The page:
Sunday, 8 January 2012

Review: The Black Keys - El Camino

 Probably one of the most major pieces of music released late last year that I never managed to catch, El Camino, the seventh album from blues rock duo The Black Keys has received an overwhelmingly positive response, appearing in best albums of the year lists from Rolling Stone and Kerrang! and doing phenomenally well in album charts. As of late, rock albums that have done well in a charts have not really been something that I've been particularly keen on but thankfully, this time an exception has been provided. When listening to El Camino, it's easy to get behind the massive hype of this album.

 It's a thankful sight to see a group as unique sounding and effortlessly brilliant as The Black Keys make it as successful in a mainstream sense as they have at a time when a lot of major mainstream rock music has, frankly gone to shit and consequently lost much relevance to the general public. Of course such an event of mainstream rock being hit has been perfectly highlighted in a somewhat controversial and truthful statement drummer Patrick Carney told Rolling Stone this week. In the magazine's first issue of 2012, Carney stated:
 "Rock & Roll is dying because people became OK with Nickelback being the biggest band in the world. So they became okay with the idea that the biggest rock band in the world is always going to be shit - therefore you should never try to be the biggest band in the world. Fuck that! Rock & Roll is the music I feel mot passionately about and I don't like to see it fucking ruined and spoon-fed down our throats in this watered-down post-grunge crap, horrendous shit."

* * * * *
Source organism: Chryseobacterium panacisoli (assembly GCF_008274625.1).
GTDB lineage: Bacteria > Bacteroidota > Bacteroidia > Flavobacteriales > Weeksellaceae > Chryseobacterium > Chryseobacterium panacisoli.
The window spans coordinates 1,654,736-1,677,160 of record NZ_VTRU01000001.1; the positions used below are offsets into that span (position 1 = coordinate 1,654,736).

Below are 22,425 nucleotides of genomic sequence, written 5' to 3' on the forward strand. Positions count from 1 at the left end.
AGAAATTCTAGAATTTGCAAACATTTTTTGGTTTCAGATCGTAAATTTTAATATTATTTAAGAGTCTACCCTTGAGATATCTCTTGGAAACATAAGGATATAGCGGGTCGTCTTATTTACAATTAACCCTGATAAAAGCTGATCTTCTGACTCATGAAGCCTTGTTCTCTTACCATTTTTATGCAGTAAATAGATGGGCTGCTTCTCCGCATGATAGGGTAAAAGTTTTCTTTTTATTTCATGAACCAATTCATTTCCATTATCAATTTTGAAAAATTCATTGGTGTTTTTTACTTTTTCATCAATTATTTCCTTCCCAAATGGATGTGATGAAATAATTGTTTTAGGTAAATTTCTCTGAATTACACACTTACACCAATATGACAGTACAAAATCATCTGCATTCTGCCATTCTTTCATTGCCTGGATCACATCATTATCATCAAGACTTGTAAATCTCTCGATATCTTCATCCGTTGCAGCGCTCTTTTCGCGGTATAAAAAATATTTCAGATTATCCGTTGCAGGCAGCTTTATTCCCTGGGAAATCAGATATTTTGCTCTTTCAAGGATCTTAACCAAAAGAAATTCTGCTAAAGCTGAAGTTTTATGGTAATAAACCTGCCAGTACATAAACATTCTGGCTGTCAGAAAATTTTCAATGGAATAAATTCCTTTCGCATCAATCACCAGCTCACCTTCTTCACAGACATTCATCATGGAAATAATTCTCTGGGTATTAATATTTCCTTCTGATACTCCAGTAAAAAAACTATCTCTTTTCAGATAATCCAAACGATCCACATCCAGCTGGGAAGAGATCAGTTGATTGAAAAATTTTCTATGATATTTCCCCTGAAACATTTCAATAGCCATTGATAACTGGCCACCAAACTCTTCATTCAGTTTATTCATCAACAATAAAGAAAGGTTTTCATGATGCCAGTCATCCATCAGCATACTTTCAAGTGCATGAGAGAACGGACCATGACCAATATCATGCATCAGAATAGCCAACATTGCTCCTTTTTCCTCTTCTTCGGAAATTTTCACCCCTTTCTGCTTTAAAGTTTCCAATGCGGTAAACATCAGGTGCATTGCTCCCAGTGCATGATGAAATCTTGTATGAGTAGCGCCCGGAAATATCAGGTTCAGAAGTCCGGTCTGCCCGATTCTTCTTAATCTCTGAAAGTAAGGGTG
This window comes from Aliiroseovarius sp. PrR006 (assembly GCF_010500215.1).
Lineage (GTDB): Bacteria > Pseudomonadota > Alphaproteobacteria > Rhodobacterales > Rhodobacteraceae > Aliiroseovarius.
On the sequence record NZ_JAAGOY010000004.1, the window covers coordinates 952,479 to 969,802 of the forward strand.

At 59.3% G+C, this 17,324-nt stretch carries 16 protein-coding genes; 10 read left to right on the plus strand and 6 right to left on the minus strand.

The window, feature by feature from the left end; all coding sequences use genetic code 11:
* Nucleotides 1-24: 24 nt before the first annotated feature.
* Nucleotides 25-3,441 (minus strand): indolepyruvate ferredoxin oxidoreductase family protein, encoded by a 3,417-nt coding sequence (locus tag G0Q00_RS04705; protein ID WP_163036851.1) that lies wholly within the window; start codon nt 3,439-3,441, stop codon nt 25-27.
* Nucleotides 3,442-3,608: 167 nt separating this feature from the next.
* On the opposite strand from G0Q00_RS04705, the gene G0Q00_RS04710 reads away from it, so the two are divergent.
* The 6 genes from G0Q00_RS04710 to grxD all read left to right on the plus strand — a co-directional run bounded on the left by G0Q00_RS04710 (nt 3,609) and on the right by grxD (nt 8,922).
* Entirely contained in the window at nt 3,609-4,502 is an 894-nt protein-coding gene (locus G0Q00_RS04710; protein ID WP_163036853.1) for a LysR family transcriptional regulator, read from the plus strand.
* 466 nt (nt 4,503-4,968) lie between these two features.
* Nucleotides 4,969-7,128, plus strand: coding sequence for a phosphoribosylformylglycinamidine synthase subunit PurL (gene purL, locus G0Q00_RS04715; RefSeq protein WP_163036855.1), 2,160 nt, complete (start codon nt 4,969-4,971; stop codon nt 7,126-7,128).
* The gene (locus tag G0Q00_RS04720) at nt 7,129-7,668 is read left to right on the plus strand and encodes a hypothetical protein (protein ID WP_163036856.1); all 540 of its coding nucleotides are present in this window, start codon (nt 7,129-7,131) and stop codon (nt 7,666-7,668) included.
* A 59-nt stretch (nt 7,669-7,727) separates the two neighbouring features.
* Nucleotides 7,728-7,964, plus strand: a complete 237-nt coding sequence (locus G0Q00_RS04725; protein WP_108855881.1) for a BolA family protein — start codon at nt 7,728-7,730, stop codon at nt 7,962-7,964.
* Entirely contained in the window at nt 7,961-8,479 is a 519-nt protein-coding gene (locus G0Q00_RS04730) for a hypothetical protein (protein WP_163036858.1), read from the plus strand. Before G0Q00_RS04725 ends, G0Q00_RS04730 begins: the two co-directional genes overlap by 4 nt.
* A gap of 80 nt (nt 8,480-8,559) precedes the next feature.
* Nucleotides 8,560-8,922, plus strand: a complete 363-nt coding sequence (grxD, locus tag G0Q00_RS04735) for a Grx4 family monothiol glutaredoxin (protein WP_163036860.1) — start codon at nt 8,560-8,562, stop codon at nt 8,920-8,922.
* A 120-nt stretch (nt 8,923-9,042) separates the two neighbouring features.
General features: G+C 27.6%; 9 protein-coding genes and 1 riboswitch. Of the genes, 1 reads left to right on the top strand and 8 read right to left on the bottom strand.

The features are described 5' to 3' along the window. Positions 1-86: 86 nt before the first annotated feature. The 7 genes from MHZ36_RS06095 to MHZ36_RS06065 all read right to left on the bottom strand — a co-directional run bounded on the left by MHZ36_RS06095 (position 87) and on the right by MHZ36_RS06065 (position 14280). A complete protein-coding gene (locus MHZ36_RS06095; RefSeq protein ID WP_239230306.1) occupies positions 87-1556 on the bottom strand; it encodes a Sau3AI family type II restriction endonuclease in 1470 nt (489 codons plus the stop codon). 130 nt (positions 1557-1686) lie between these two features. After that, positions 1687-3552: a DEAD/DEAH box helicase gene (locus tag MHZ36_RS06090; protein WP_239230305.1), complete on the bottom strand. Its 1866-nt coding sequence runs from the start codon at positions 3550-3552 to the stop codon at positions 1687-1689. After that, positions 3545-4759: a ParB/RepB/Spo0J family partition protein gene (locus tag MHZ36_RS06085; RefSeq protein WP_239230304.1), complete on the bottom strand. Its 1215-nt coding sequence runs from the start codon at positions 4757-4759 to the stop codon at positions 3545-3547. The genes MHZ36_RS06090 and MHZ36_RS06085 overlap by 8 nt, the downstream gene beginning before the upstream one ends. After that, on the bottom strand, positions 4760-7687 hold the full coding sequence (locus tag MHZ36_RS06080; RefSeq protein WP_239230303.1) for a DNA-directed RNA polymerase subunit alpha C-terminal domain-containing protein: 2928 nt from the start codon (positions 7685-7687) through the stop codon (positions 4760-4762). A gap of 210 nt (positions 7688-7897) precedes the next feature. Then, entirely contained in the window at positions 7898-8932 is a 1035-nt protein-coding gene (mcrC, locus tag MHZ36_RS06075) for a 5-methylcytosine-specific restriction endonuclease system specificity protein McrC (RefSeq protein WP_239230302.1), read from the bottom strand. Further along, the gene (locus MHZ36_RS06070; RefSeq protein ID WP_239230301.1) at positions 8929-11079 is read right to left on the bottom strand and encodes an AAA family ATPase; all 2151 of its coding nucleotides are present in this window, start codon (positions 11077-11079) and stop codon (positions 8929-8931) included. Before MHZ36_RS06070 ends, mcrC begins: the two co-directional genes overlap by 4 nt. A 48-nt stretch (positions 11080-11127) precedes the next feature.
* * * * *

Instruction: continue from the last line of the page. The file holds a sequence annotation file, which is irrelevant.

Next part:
There is a truth in what Carney has to say here. The biggest rock bands out there right now are watered down grunge acts that have made music crafted for radio play like Nickelback and Daughtry. (Believe me, I have proof of this. You should see the ROARF stats section. Everyone wants to read my reviews for those bands as opposed to say, Turbowolf or Black Spiders.) But seeing the amount of respect and success that Carney and fellow bandmate Dan Auerbach are gaining is perhaps showing that mainstream popularity can be given to actual good acts because El Camino is genuinely fantastic.
 Every track carries with it the rock and roll attitude and The Rolling Stones effortlessly being it in the swaggering blues rock sound of Lonely Boy or the heavy and raw Money Maker. The bouncy drumbeats of Sister and rhythm sections of Nova Baby give the album a more danceable quality whilst songs like Hell of a Season and the acoustic Little Black Submarines reveal a more chilling emotional quality as Auerbach's vocals show a characteristic of melancholy and vulnerability within The Black Keys.
 Most impressive is the constant manner in which the spiky raw and rough hard rock with an array of riffing reminiscent to The Stones, The Doors and Led Zeppelin is brought together with the shimmering and grandiose production from legendary alternative music producer Danger Mouse which comes together with the rough rock and roll to stunning effect and giving the music more of a ragged diamond style to it.
 So, taking an influence from the very best classic rock bands that still manage to charm millions today and from some of the best contemporary alternative rock scenes of today El Camino presents listeners with an array of fun, gripping, laid back songs built of of very pure rock & roll which manages to charm and entrance with ease. Patrick Carney seems confident in his belief that rock and roll is dying but if he and his fellow bandmate can make it this big with music this good, he may well have to reconsider his words a little bit.

 The Black Keys' El Camino is out now via Nonesuch. The band will tour the UK in February with Band of Skulls.

No comments:

Post a Comment